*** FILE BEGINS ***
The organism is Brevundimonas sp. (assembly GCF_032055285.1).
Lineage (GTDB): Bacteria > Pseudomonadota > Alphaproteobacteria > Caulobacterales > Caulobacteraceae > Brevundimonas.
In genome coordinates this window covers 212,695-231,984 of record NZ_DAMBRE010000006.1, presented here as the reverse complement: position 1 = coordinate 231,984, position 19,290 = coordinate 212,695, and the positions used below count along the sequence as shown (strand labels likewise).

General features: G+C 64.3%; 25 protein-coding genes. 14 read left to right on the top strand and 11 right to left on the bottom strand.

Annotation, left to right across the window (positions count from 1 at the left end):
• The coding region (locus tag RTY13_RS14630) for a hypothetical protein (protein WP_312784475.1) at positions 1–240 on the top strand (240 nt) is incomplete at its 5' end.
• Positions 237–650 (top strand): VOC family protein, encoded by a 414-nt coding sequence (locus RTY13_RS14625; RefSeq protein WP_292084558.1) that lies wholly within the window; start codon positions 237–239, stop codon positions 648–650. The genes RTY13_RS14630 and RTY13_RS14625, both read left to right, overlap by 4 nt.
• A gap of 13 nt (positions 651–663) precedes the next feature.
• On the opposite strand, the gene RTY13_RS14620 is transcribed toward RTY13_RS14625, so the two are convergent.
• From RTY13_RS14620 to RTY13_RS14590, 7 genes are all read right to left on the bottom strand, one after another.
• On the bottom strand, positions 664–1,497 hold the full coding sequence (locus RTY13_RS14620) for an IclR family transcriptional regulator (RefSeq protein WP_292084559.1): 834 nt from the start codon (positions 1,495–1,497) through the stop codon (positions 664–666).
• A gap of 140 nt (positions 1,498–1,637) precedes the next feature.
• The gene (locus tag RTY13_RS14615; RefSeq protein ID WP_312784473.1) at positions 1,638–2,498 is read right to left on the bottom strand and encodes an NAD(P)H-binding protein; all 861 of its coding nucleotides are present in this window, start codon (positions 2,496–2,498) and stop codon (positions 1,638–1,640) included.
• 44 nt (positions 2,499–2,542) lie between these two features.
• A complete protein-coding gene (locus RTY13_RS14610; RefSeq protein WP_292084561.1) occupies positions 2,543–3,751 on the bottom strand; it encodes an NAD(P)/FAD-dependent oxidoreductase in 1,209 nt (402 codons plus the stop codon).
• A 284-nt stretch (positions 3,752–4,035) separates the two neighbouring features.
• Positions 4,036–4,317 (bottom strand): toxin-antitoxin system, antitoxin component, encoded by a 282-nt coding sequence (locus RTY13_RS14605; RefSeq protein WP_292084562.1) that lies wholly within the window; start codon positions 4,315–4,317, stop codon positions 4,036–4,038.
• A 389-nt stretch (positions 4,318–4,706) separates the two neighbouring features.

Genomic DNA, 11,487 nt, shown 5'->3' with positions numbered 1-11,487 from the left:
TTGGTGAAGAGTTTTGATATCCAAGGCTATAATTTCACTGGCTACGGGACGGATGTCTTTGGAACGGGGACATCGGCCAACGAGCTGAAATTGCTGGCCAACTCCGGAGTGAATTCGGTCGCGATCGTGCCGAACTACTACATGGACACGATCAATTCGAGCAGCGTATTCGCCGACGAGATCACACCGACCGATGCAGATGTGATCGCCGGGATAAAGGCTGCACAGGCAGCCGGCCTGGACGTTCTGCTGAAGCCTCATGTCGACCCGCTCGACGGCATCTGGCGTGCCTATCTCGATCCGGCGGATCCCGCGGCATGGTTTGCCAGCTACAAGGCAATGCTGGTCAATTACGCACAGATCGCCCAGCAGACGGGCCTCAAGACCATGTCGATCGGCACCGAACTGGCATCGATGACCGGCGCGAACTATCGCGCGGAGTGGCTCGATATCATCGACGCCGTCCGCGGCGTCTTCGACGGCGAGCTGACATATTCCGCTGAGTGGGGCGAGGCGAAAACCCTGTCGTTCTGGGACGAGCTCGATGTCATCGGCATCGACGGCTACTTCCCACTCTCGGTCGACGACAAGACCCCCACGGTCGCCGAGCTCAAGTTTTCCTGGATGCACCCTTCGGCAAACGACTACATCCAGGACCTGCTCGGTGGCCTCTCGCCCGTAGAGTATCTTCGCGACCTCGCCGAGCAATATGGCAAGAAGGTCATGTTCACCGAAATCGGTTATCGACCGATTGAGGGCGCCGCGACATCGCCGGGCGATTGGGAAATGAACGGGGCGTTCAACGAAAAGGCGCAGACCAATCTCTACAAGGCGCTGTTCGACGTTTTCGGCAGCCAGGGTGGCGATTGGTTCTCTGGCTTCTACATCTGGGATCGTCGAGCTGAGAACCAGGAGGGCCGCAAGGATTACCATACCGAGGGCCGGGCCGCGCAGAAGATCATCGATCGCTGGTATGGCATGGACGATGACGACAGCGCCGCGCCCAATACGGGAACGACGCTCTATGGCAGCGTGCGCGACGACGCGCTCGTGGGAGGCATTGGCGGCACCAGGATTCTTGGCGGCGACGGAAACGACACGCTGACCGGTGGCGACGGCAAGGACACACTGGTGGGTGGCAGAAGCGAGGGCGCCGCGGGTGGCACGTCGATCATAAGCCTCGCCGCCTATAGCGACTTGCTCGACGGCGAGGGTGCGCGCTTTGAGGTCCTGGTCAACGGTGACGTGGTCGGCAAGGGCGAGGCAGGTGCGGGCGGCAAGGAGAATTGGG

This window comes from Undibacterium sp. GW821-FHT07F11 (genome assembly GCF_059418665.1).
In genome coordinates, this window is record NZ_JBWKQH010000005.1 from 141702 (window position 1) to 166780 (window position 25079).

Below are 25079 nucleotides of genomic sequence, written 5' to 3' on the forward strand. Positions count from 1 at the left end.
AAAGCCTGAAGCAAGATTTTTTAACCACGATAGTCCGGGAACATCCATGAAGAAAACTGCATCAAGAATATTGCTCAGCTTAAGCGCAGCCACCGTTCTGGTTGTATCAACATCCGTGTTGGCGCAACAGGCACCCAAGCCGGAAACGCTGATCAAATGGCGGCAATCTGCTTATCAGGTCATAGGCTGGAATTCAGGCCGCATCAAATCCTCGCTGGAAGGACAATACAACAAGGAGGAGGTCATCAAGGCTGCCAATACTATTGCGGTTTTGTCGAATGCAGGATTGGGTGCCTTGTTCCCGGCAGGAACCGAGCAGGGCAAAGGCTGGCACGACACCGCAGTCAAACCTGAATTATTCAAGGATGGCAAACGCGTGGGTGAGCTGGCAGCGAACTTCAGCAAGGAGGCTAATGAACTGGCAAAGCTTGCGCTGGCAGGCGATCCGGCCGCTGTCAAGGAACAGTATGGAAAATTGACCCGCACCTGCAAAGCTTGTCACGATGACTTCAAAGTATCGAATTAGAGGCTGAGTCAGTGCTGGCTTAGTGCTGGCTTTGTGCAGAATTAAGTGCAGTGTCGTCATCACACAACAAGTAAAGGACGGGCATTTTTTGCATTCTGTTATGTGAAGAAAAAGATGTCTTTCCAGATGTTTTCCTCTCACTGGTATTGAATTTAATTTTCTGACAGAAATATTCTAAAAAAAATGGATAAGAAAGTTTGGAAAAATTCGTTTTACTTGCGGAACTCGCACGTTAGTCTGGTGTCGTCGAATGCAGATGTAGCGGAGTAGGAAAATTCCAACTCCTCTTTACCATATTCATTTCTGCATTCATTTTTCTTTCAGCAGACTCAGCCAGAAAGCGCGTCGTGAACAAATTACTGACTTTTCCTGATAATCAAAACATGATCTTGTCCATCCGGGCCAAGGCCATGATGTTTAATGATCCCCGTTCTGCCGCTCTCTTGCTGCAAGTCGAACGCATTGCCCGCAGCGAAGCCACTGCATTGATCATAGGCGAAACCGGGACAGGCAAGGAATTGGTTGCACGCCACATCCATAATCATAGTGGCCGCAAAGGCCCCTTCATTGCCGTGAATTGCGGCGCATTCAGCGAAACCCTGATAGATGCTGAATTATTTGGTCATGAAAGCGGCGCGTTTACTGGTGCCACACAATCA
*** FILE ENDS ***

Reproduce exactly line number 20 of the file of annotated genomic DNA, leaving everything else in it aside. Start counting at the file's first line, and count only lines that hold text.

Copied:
TTGGTGAAGAGTTTTGATATCCAAGGCTATAATTTCACTGGCTACGGGACGGATGTCTTTGGAACGGGGACATCGGCCAACGAGCTGAAATTGCTGGCCAACTCCGGAGTGAATTCGGTCGCGATCGTGCCGAACTACTACATGGACACGATCAATTCGAGCAGCGTATTCGCCGACGAGATCACACCGACCGATGCAGATGTGATCGCCGGGATAAAGGCTGCACAGGCAGCCGGCCTGGACGTTCTGCTGAAGCCTCATGTCGACCCGCTCGACGGCATCTGGCGTGCCTATCTCGATCCGGCGGATCCCGCGGCATGGTTTGCCAGCTACAAGGCAATGCTGGTCAATTACGCACAGATCGCCCAGCAGACGGGCCTCAAGACCATGTCGATCGGCACCGAACTGGCATCGATGACCGGCGCGAACTATCGCGCGGAGTGGCTCGATATCATCGACGCCGTCCGCGGCGTCTTCGACGGCGAGCTGACATATTCCGCTGAGTGGGGCGAGGCGAAAACCCTGTCGTTCTGGGACGAGCTCGATGTCATCGGCATCGACGGCTACTTCCCACTCTCGGTCGACGACAAGACCCCCACGGTCGCCGAGCTCAAGTTTTCCTGGATGCACCCTTCGGCAAACGACTACATCCAGGACCTGCTCGGTGGCCTCTCGCCCGTAGAGTATCTTCGCGACCTCGCCGAGCAATATGGCAAGAAGGTCATGTTCACCGAAATCGGTTATCGACCGATTGAGGGCGCCGCGACATCGCCGGGCGATTGGGAAATGAACGGGGCGTTCAACGAAAAGGCGCAGACCAATCTCTACAAGGCGCTGTTCGACGTTTTCGGCAGCCAGGGTGGCGATTGGTTCTCTGGCTTCTACATCTGGGATCGTCGAGCTGAGAACCAGGAGGGCCGCAAGGATTACCATACCGAGGGCCGGGCCGCGCAGAAGATCATCGATCGCTGGTATGGCATGGACGATGACGACAGCGCCGCGCCCAATACGGGAACGACGCTCTATGGCAGCGTGCGCGACGACGCGCTCGTGGGAGGCATTGGCGGCACCAGGATTCTTGGCGGCGACGGAAACGACACGCTGACCGGTGGCGACGGCAAGGACACACTGGTGGGTGGCAGAAGCGAGGGCGCCGCGGGTGGCACGTCGATCATAAGCCTCGCCGCCTATAGCGACTTGCTCGACGGCGAGGGTGCGCGCTTTGAGGTCCTGGTCAACGGTGACGTGGTCGGCAAGGGCGAGGCAGGTGCGGGCGGCAAGGAGAATTGGG